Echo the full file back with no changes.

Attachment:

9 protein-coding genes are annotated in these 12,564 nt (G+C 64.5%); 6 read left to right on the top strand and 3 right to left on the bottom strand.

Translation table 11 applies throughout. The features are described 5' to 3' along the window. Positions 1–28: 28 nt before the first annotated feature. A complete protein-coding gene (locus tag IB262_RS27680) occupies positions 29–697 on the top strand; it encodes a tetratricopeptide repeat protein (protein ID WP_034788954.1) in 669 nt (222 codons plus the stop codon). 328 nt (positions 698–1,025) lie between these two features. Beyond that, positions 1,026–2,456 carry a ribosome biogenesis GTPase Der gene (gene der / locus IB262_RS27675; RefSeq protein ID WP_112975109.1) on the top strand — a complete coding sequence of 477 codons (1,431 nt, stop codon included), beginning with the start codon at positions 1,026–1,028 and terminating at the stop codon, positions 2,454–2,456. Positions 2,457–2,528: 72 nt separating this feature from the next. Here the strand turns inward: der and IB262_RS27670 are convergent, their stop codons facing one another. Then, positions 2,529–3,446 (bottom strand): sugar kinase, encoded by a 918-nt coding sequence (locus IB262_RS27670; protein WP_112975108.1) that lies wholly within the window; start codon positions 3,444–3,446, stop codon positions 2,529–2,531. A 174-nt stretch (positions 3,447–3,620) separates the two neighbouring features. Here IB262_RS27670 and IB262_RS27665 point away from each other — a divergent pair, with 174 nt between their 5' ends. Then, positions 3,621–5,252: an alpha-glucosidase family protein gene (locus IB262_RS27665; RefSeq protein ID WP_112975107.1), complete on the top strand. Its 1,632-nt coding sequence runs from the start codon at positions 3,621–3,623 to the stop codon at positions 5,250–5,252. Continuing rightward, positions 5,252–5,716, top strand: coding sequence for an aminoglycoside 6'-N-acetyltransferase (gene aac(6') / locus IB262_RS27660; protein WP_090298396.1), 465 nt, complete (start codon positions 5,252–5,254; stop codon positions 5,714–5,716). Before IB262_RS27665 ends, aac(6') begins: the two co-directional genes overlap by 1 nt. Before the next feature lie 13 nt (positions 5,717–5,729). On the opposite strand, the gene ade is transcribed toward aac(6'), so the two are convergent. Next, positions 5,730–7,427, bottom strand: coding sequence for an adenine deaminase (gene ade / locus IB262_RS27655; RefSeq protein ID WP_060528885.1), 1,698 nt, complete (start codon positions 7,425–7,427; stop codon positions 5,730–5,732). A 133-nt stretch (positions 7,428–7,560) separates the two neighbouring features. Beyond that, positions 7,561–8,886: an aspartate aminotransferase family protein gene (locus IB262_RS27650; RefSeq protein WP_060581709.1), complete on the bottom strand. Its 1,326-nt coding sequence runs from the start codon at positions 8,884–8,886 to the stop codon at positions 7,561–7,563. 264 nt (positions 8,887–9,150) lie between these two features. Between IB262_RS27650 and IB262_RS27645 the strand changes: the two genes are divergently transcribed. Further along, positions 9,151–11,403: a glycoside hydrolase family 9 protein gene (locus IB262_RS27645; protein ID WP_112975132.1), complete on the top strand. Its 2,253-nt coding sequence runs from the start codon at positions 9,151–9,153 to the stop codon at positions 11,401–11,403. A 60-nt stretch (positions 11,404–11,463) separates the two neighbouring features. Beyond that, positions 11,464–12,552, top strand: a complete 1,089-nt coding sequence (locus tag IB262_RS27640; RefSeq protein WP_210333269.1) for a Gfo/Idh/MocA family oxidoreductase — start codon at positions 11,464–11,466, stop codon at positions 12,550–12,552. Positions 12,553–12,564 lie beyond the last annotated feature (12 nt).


9 protein-coding genes are annotated in these 12,564 nt (G+C 64.5%); 6 read left to right on the top strand and 3 right to left on the bottom strand.

Translation table 11 applies throughout. The features are described 5' to 3' along the window. Positions 1–28: 28 nt before the first annotated feature. A complete protein-coding gene (locus tag IB262_RS27680) occupies positions 29–697 on the top strand; it encodes a tetratricopeptide repeat protein (protein ID WP_034788954.1) in 669 nt (222 codons plus the stop codon). 328 nt (positions 698–1,025) lie between these two features. Beyond that, positions 1,026–2,456 carry a ribosome biogenesis GTPase Der gene (gene der / locus IB262_RS27675; RefSeq protein ID WP_112975109.1) on the top strand — a complete coding sequence of 477 codons (1,431 nt, stop codon included), beginning with the start codon at positions 1,026–1,028 and terminating at the stop codon, positions 2,454–2,456. Positions 2,457–2,528: 72 nt separating this feature from the next. Here the strand turns inward: der and IB262_RS27670 are convergent, their stop codons facing one another. Then, positions 2,529–3,446 (bottom strand): sugar kinase, encoded by a 918-nt coding sequence (locus IB262_RS27670; protein WP_112975108.1) that lies wholly within the window; start codon positions 3,444–3,446, stop codon positions 2,529–2,531. A 174-nt stretch (positions 3,447–3,620) separates the two neighbouring features. Here IB262_RS27670 and IB262_RS27665 point away from each other — a divergent pair, with 174 nt between their 5' ends. Then, positions 3,621–5,252: an alpha-glucosidase family protein gene (locus IB262_RS27665; RefSeq protein ID WP_112975107.1), complete on the top strand. Its 1,632-nt coding sequence runs from the start codon at positions 3,621–3,623 to the stop codon at positions 5,250–5,252. Continuing rightward, positions 5,252–5,716, top strand: coding sequence for an aminoglycoside 6'-N-acetyltransferase (gene aac(6') / locus IB262_RS27660; protein WP_090298396.1), 465 nt, complete (start codon positions 5,252–5,254; stop codon positions 5,714–5,716). Before IB262_RS27665 ends, aac(6') begins: the two co-directional genes overlap by 1 nt. Before the next feature lie 13 nt (positions 5,717–5,729). On the opposite strand, the gene ade is transcribed toward aac(6'), so the two are convergent. Next, positions 5,730–7,427, bottom strand: coding sequence for an adenine deaminase (gene ade / locus IB262_RS27655; RefSeq protein ID WP_060528885.1), 1,698 nt, complete (start codon positions 7,425–7,427; stop codon positions 5,730–5,732). A 133-nt stretch (positions 7,428–7,560) separates the two neighbouring features. Beyond that, positions 7,561–8,886: an aspartate aminotransferase family protein gene (locus IB262_RS27650; RefSeq protein WP_060581709.1), complete on the bottom strand. Its 1,326-nt coding sequence runs from the start codon at positions 8,884–8,886 to the stop codon at positions 7,561–7,563. 264 nt (positions 8,887–9,150) lie between these two features. Between IB262_RS27650 and IB262_RS27645 the strand changes: the two genes are divergently transcribed. Further along, positions 9,151–11,403: a glycoside hydrolase family 9 protein gene (locus IB262_RS27645; protein ID WP_112975132.1), complete on the top strand. Its 2,253-nt coding sequence runs from the start codon at positions 9,151–9,153 to the stop codon at positions 11,401–11,403. A 60-nt stretch (positions 11,404–11,463) separates the two neighbouring features. Beyond that, positions 11,464–12,552, top strand: a complete 1,089-nt coding sequence (locus tag IB262_RS27640; RefSeq protein WP_210333269.1) for a Gfo/Idh/MocA family oxidoreductase — start codon at positions 11,464–11,466, stop codon at positions 12,550–12,552. Positions 12,553–12,564 lie beyond the last annotated feature (12 nt).